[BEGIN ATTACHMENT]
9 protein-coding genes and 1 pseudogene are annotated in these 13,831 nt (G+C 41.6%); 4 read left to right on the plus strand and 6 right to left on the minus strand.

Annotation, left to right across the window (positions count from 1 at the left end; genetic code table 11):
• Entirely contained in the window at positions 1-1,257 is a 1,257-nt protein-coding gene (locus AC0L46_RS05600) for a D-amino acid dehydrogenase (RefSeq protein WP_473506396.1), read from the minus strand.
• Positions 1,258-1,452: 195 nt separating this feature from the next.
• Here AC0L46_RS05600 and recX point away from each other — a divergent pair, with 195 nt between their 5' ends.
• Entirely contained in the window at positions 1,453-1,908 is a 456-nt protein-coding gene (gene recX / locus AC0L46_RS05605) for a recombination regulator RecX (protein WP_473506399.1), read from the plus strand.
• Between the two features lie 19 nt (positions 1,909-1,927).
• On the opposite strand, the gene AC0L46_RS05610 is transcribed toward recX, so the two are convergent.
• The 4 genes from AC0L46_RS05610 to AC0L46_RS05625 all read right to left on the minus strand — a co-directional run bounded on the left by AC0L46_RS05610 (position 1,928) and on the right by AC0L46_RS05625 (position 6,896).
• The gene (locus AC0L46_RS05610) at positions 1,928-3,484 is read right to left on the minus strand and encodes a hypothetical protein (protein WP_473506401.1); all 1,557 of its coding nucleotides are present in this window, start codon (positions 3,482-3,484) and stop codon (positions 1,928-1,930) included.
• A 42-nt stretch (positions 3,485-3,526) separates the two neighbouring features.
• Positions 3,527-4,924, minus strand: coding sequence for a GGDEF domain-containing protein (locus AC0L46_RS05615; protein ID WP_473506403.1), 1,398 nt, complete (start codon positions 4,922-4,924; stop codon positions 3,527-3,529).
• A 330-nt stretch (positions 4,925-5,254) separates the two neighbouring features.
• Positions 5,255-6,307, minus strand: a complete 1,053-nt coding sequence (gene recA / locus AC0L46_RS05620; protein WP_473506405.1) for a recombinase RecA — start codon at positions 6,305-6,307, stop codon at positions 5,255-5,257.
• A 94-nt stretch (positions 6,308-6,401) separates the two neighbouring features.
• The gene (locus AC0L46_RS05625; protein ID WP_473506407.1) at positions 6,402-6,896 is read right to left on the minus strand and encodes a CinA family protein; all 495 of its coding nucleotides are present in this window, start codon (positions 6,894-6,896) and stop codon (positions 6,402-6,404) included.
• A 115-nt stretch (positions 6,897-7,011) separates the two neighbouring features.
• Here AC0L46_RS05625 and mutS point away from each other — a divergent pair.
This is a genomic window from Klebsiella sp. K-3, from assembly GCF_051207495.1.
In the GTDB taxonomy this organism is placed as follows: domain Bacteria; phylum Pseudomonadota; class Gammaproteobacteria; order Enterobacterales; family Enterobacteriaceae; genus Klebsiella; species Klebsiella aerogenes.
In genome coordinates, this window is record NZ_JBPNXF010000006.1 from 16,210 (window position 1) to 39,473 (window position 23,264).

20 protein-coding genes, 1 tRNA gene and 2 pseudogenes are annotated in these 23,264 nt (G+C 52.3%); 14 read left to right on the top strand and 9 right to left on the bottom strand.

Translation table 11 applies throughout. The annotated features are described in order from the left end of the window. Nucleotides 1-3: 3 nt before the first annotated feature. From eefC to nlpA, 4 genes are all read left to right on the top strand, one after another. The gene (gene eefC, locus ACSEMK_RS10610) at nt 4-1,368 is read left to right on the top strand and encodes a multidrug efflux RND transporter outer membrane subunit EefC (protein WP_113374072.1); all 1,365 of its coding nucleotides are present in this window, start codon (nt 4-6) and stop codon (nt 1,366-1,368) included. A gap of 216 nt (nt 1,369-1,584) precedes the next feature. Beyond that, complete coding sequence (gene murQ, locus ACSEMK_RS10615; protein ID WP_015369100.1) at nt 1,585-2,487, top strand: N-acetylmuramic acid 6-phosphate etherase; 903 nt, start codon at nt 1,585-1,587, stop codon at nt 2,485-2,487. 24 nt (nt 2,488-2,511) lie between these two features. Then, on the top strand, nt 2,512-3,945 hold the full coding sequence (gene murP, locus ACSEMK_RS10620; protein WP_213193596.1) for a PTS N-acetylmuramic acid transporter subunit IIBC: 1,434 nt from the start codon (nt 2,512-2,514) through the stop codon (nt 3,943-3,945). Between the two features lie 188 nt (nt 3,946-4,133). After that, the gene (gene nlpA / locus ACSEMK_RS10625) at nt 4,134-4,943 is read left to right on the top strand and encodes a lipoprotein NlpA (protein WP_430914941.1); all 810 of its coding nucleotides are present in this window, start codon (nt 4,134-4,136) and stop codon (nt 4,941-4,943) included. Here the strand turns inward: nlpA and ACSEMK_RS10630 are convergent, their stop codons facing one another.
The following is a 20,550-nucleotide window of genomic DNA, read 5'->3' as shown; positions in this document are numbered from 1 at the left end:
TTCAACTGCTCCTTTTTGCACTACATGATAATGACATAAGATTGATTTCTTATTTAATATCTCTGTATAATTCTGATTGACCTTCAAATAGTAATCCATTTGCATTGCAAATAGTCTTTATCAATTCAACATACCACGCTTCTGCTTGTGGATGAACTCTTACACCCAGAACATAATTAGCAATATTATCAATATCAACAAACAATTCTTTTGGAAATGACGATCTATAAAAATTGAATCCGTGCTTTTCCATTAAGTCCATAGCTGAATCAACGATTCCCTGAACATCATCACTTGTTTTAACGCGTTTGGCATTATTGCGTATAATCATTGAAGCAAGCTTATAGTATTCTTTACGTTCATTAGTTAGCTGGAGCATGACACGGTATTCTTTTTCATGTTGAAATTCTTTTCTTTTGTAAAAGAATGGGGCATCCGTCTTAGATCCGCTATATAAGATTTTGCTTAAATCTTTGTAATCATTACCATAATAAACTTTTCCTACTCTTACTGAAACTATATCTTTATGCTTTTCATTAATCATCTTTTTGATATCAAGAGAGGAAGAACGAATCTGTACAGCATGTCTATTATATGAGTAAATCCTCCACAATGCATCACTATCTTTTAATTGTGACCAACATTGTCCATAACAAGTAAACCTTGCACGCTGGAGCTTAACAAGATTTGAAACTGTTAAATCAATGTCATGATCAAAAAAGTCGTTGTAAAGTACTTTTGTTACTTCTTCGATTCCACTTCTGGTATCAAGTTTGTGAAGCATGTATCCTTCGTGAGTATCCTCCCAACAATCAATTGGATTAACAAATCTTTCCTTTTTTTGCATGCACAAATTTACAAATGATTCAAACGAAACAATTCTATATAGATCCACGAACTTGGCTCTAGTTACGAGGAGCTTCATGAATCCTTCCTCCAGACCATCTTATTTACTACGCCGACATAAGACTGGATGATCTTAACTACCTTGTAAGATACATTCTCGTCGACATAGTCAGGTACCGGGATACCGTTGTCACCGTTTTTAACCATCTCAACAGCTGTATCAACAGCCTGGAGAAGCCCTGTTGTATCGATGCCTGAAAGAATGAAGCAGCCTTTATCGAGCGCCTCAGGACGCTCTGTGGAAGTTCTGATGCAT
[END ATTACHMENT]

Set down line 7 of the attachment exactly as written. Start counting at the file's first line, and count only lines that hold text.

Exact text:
• Between the two features lie 19 nt (positions 1,909-1,927).